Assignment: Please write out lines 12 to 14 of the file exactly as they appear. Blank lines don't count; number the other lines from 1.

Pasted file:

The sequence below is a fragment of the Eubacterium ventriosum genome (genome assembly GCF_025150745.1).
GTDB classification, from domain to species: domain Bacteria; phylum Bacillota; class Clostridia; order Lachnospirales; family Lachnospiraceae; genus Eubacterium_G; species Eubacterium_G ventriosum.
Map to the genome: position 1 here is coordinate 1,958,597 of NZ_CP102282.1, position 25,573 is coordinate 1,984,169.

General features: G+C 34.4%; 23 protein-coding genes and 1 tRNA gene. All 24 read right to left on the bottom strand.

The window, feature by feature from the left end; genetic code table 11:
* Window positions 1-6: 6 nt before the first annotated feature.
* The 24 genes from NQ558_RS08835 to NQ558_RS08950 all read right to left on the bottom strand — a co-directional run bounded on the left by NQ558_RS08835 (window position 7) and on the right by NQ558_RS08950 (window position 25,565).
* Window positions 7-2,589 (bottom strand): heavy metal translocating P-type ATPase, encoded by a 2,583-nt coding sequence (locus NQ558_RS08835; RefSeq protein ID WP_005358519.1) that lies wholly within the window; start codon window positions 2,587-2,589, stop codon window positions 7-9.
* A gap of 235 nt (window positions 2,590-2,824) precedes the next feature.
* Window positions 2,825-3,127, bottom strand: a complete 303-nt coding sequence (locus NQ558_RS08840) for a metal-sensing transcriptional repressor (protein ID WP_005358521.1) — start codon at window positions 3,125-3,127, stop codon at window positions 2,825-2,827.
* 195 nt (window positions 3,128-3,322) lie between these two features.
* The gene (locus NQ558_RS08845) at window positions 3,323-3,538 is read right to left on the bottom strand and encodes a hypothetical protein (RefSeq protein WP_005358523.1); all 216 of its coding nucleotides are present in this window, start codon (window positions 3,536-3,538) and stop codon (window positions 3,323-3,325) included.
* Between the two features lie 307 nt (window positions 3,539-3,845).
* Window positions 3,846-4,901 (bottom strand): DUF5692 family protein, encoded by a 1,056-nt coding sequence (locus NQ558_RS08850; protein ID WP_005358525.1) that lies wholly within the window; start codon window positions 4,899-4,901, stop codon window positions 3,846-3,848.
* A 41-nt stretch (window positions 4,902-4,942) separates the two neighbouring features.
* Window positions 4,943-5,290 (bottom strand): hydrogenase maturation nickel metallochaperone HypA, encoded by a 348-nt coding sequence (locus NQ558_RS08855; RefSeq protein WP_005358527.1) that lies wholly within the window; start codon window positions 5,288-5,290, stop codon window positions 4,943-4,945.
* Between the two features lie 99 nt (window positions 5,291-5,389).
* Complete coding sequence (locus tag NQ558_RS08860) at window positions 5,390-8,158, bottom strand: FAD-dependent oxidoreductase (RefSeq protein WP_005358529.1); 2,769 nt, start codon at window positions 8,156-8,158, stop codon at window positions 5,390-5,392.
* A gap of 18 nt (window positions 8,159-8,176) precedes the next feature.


* The gene (locus NQ558_RS08845) at window positions 3,323-3,538 is read right to left on the bottom strand and encodes a hypothetical protein (RefSeq protein WP_005358523.1); all 216 of its coding nucleotides are present in this window, start codon (window positions 3,536-3,538) and stop codon (window positions 3,323-3,325) included.
* Between the two features lie 307 nt (window positions 3,539-3,845).
* Window positions 3,846-4,901 (bottom strand): DUF5692 family protein, encoded by a 1,056-nt coding sequence (locus NQ558_RS08850; protein ID WP_005358525.1) that lies wholly within the window; start codon window positions 4,899-4,901, stop codon window positions 3,846-3,848.